Ad libitum fed calves will regulate their feed intake correctly

If farmers are feeding higher planes of nutrition during the pre-weaning phase, it is important to fully understand the mechanism of voluntary intake regulation in young dairy calves. Digestive tract development may interfere with the action necessary for satiety to take hold.[1] While it has been shown that calves after weaning exhibit a large variation in feed preferences,[2] little research has been done into feed intake regulation in young calves provided both solid feed and milk during the pre-weaning phase.

In their paper entitled "Determinants of feed preferences and intake in calves,"[3] Berends et al. presented their findings with regard to long-term dietary preferences of young calves and how these preferences change over time. They also monitored the levels of intake of different feeds when calves were offered all feed ad libitum.

Key takeaways from the research

  • When given ad libitum access to both solid feed and milk, dairy calves do not wean before six months of age.

  • When calves have ad libitum access to different feed types, there is a large individual variation in intake of diet components.

  • Calves balance their diets in such a way that they achieve a remarkably constant ratio of protein to energy.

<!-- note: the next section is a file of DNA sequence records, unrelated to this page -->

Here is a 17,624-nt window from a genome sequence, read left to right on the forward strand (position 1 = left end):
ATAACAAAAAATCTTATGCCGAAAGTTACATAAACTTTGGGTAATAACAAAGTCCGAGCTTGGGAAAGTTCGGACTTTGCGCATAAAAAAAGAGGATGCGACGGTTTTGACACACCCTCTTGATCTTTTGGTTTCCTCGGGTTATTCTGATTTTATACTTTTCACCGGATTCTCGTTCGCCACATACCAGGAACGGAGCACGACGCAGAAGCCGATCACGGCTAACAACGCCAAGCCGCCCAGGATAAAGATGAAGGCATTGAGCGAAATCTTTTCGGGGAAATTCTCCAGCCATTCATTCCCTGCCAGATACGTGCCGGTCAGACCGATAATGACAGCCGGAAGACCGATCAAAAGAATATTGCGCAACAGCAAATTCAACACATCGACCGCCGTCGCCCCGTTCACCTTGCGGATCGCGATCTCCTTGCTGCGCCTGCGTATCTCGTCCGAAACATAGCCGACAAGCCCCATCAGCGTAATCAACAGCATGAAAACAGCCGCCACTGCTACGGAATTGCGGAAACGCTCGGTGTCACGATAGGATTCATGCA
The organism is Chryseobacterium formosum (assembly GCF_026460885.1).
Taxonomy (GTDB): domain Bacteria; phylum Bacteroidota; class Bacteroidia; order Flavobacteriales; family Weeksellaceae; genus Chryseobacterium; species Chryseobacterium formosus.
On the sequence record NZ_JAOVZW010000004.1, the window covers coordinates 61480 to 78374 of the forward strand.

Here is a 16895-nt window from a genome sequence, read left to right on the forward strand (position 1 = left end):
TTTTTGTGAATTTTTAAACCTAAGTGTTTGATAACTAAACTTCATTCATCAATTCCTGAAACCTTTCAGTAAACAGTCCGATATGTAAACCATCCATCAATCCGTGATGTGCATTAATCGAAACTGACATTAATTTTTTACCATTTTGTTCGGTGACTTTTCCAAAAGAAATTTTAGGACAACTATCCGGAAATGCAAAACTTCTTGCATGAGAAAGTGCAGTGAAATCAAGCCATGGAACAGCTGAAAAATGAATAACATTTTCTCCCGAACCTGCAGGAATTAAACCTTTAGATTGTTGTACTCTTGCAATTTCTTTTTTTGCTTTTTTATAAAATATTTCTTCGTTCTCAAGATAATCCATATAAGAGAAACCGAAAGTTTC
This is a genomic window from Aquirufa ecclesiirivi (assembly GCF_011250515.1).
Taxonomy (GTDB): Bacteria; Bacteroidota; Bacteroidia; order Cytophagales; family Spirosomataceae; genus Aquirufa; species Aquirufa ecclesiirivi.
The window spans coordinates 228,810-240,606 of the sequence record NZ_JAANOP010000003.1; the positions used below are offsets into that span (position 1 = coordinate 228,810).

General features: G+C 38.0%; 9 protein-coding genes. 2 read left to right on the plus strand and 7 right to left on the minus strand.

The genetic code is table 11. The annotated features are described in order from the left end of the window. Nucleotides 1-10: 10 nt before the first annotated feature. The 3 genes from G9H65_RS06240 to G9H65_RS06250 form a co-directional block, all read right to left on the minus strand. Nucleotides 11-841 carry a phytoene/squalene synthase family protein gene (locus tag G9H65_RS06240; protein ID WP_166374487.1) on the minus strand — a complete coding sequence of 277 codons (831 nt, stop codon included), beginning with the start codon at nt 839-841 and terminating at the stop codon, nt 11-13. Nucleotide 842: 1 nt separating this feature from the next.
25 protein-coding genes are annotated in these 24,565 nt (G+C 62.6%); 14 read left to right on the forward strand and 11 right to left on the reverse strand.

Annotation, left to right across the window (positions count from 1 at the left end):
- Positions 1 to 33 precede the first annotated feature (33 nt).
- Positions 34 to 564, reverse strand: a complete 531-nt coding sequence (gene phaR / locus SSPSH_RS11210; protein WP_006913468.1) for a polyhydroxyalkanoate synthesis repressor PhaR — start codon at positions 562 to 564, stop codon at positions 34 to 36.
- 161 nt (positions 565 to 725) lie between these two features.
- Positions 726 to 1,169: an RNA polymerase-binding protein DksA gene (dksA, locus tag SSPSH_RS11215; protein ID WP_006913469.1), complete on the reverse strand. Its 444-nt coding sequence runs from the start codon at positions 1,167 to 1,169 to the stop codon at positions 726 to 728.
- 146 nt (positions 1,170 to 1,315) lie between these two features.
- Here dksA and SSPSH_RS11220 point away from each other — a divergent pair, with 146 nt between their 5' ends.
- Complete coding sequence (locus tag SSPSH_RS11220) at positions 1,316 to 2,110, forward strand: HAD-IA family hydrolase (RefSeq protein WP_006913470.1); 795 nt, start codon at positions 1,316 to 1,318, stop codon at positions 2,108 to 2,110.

• Understanding how calves choose feed components could help maximize voluntary intakes pre-weaning and prevent growth dips at weaning.

Study design

A group of 24 calves were given ad libitum access to milk replacer, water, long barley straw, long hay, chopped corn silage and pelleted starter concentrate, between the age of 17 days and 25 weeks. Intakes of each component for each calf were recorded for one full week, at both three and six months of age. Feed component energy and protein digestibility were assessed based on data in the literature. Results are presented in table1.

table

Results

Despite a very large variation in the intake level of the individual diet components, all calves achieved a remarkably constant digestible crude protein to digestible energy ratio. Calves self-regulate and select feeds that result in a balanced diet. Additionally, when provided unlimited access to both solid feed and milk components, calves do not wean themselves before six months of age.

Conclusion

Young calves balance their own diets, even though they do so with a notable amount of variation in specific ingredients and feed types. Understanding this phenomenon can help farmers to maximise voluntary intake of feed in pre-weaned calves and to prevent a weaning dip.

References

[1] Allen, M.S. 1996. Physical constraints on voluntary intake of forages by ruminants. Journal of Animal Science 74: 3063 – 3075. [2] Atwood, S.B., F.D. Provenza, R.D. Wiedmeier and R.E. Banner, 2001. Influence of free-choice vs mixed-ration diets on food intake and performance of fattening calves. Journal of Animal Science 79: 3034 – 3040. [3] Berends, H., W.J.J. Gerrits, L.E. Webb, E.A.M. Bokkers and C.G. van Reenen, 2016. Determinants of feed preferences and intake in calves. Energy and protein metabolism and nutrition. - Wageningen Academic Publishers (EAAP publication 137) - ISBN 9789086862863 - p. 97 – 98.